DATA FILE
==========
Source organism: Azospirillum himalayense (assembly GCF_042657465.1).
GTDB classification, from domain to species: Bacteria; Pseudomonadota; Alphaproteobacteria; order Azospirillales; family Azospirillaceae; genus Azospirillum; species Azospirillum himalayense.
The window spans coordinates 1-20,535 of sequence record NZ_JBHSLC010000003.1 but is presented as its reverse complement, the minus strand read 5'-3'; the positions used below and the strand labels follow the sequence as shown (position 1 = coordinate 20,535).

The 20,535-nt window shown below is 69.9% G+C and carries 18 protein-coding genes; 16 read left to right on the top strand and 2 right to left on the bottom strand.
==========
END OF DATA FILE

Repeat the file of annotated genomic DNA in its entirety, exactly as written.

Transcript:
Source organism: Azospirillum himalayense (assembly GCF_042657465.1).
GTDB classification, from domain to species: Bacteria; Pseudomonadota; Alphaproteobacteria; order Azospirillales; family Azospirillaceae; genus Azospirillum; species Azospirillum himalayense.
The window spans coordinates 1-20,535 of sequence record NZ_JBHSLC010000003.1 but is presented as its reverse complement, the minus strand read 5'-3'; the positions used below and the strand labels follow the sequence as shown (position 1 = coordinate 20,535).

The 20,535-nt window shown below is 69.9% G+C and carries 18 protein-coding genes; 16 read left to right on the top strand and 2 right to left on the bottom strand.